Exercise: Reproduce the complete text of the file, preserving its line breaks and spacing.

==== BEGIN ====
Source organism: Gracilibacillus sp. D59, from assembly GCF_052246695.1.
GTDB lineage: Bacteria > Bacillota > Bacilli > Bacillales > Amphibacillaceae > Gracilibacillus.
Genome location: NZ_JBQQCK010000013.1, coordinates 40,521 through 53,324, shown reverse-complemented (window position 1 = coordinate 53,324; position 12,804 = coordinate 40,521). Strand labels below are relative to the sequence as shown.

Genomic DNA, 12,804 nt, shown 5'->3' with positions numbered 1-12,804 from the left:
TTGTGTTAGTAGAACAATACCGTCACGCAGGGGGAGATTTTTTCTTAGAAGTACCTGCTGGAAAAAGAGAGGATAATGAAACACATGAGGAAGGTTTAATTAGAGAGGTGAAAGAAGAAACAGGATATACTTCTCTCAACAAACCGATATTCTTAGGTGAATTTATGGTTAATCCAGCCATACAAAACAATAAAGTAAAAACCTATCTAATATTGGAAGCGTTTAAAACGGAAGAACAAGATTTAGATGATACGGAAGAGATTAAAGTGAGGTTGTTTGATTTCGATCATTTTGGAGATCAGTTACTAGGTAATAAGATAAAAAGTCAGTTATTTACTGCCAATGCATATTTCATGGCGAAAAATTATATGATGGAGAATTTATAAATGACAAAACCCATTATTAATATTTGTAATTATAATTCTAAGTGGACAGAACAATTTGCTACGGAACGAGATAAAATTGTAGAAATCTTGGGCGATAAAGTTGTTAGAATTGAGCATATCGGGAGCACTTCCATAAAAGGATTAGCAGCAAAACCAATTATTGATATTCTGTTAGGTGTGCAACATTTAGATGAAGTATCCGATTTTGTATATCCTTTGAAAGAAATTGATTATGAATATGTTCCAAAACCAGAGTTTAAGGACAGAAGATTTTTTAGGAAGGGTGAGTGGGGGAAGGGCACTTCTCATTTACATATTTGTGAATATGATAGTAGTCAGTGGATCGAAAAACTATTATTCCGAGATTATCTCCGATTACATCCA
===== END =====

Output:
Source organism: Gracilibacillus sp. D59, from assembly GCF_052246695.1.
GTDB lineage: Bacteria > Bacillota > Bacilli > Bacillales > Amphibacillaceae > Gracilibacillus.
Genome location: NZ_JBQQCK010000013.1, coordinates 40,521 through 53,324, shown reverse-complemented (window position 1 = coordinate 53,324; position 12,804 = coordinate 40,521). Strand labels below are relative to the sequence as shown.

Genomic DNA, 12,804 nt, shown 5'->3' with positions numbered 1-12,804 from the left:
TTGTGTTAGTAGAACAATACCGTCACGCAGGGGGAGATTTTTTCTTAGAAGTACCTGCTGGAAAAAGAGAGGATAATGAAACACATGAGGAAGGTTTAATTAGAGAGGTGAAAGAAGAAACAGGATATACTTCTCTCAACAAACCGATATTCTTAGGTGAATTTATGGTTAATCCAGCCATACAAAACAATAAAGTAAAAACCTATCTAATATTGGAAGCGTTTAAAACGGAAGAACAAGATTTAGATGATACGGAAGAGATTAAAGTGAGGTTGTTTGATTTCGATCATTTTGGAGATCAGTTACTAGGTAATAAGATAAAAAGTCAGTTATTTACTGCCAATGCATATTTCATGGCGAAAAATTATATGATGGAGAATTTATAAATGACAAAACCCATTATTAATATTTGTAATTATAATTCTAAGTGGACAGAACAATTTGCTACGGAACGAGATAAAATTGTAGAAATCTTGGGCGATAAAGTTGTTAGAATTGAGCATATCGGGAGCACTTCCATAAAAGGATTAGCAGCAAAACCAATTATTGATATTCTGTTAGGTGTGCAACATTTAGATGAAGTATCCGATTTTGTATATCCTTTGAAAGAAATTGATTATGAATATGTTCCAAAACCAGAGTTTAAGGACAGAAGATTTTTTAGGAAGGGTGAGTGGGGGAAGGGCACTTCTCATTTACATATTTGTGAATATGATAGTAGTCAGTGGATCGAAAAACTATTATTCCGAGATTATCTCCGATTACATCCA